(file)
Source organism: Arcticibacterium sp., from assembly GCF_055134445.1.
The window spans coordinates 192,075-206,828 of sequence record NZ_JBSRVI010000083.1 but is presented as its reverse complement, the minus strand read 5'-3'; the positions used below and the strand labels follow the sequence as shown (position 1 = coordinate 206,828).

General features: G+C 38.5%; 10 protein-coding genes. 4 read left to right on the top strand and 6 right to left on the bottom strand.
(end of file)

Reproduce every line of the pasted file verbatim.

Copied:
Source organism: Arcticibacterium sp., from assembly GCF_055134445.1.
The window spans coordinates 192,075-206,828 of sequence record NZ_JBSRVI010000083.1 but is presented as its reverse complement, the minus strand read 5'-3'; the positions used below and the strand labels follow the sequence as shown (position 1 = coordinate 206,828).

General features: G+C 38.5%; 10 protein-coding genes. 4 read left to right on the top strand and 6 right to left on the bottom strand.